Forming as Dim Moonlight back in 1996 and being active with that name until 2004 I guess these Finns decided nobody had seen the light (sorry) and changed their name to Solacide. Chances are you have missed both acts as release wise neither have yet got past the demo and EP stage. Indeed ‘Waves Of Hate’ originally came out in a limited edition demo format of 50 (hands up who has one) in 2006 but the band was not satisfied with the way it sounded and have now re-arranged and re-recorded to professional standards. It must be said it sounds pretty damn classy too.
There is a very Finnish feel about this and looking at the cast list I see many of the band members are involved in other groups. None of which I particularly know apart from Amberian Dawn who guitarist, backing vocalist and keyboard player Kimmo Korhonen resides in. However a member also plays in the interesting sounding pornogrind band Inferia who have songs about nailing balls to kitchen tables. It kind of shows two rather differing sides to the players and unless you had heard them no doubt make you wonder what the hell Solacide sound like.
Well I guess black metal would be your starting point but in a very melodic and progressive and I have to use that word ‘classy’ again, way. The title track quickly flourishes with some neat melodic guitar twists and turns and the barking vocals of singer Gökhan Korkmaz. Things are technical and nicely drawn out over time giving everything ample time to breathe and bloom. I have to say that some of the arrangements here reminded a fair bit of latter day Emperor and they are played with the skill that allows me to make that comparison which is pretty solid praise. There is technical skill here and the twin guitarists can certainly play things up and it is them that my attention keeps being drawn back to as they joust away with dextrous flair. The 8 minute ‘Your Worst Enemy’ is no short hate anthem but draws out the anger neatly with venomous barking vocals and the ever twisting and turning guitar signatures, making you want to both bang your head and attempt to play along. The spirit of Enslaved comes into play as the cold and frosty venom picks up and rattles away with heavy melodic emphasis, which by the time the track is done will be solidly embedded in your head. Finishing off these three numbers we have ‘After The Fall’ equally as involving from its acoustic intro to rough and aggressive fervour and melodic precision. Adding new dimensions with some Amorphis / Opeth like clean vocal parts there’s a fair bit going on here and these do lighten the mood and bring a certain warmth to things even though we all know that after the fall comes deep, dark dreaded winter.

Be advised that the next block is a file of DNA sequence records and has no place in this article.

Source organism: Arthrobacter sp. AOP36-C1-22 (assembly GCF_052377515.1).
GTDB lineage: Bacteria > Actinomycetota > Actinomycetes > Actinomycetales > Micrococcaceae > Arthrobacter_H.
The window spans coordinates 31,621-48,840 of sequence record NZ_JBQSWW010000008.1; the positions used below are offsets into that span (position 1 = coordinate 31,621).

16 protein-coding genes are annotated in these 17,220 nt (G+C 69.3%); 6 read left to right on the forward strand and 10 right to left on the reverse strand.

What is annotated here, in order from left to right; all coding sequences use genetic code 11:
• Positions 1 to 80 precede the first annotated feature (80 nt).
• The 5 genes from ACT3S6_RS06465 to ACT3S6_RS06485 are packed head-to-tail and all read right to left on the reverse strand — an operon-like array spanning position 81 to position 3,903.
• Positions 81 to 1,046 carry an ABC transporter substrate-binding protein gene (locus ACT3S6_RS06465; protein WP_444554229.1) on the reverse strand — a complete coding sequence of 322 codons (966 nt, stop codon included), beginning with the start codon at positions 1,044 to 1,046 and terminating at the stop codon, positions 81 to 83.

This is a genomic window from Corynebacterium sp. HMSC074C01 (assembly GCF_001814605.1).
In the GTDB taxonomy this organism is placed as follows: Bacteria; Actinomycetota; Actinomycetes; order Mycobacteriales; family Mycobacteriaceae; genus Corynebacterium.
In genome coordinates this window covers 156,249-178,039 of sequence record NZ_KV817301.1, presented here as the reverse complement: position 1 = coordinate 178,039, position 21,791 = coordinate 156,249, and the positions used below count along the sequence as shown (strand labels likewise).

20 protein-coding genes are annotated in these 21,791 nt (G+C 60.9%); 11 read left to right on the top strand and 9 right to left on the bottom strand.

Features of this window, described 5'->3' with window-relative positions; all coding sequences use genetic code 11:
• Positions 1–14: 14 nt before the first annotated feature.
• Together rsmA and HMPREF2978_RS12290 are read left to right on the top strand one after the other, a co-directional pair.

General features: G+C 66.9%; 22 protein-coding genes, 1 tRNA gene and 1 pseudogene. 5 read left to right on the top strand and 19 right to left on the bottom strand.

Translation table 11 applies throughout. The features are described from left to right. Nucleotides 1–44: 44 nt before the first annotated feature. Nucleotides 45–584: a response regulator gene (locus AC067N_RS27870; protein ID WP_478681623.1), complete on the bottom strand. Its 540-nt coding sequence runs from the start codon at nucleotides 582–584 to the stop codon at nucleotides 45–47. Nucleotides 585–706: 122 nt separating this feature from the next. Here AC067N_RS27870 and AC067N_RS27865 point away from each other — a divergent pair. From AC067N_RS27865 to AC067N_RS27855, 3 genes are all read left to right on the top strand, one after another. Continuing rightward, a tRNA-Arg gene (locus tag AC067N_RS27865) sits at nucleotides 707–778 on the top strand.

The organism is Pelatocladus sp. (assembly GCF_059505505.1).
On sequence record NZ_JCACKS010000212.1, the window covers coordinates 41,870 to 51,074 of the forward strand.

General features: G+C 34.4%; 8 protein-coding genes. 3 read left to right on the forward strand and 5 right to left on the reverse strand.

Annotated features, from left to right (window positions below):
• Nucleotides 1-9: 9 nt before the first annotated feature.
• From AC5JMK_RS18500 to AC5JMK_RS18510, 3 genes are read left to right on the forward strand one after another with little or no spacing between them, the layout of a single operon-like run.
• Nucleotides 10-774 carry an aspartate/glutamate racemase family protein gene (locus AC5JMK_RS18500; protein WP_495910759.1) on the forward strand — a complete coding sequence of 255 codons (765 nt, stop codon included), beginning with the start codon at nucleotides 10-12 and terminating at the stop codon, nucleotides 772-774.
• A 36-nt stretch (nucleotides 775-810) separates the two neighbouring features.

What actually follows these numbers though are a couple of additional live numbers. The band probably wanted to add a bit more for those picking this up and to showcase their talents live, to me though these numbers were not essential. They do show an even more feral side of the band but the recording of them in this environment is never going to glisten and sparkle like the studio numbers and for me it is these that really showcase what Solacide are capable of.
Apparently they are hard at work on the recording of their debut album scheduled for 2014. On the strength of this bring it on, I expect it to be pretty damn impressive.
(7/10 Pete Woods)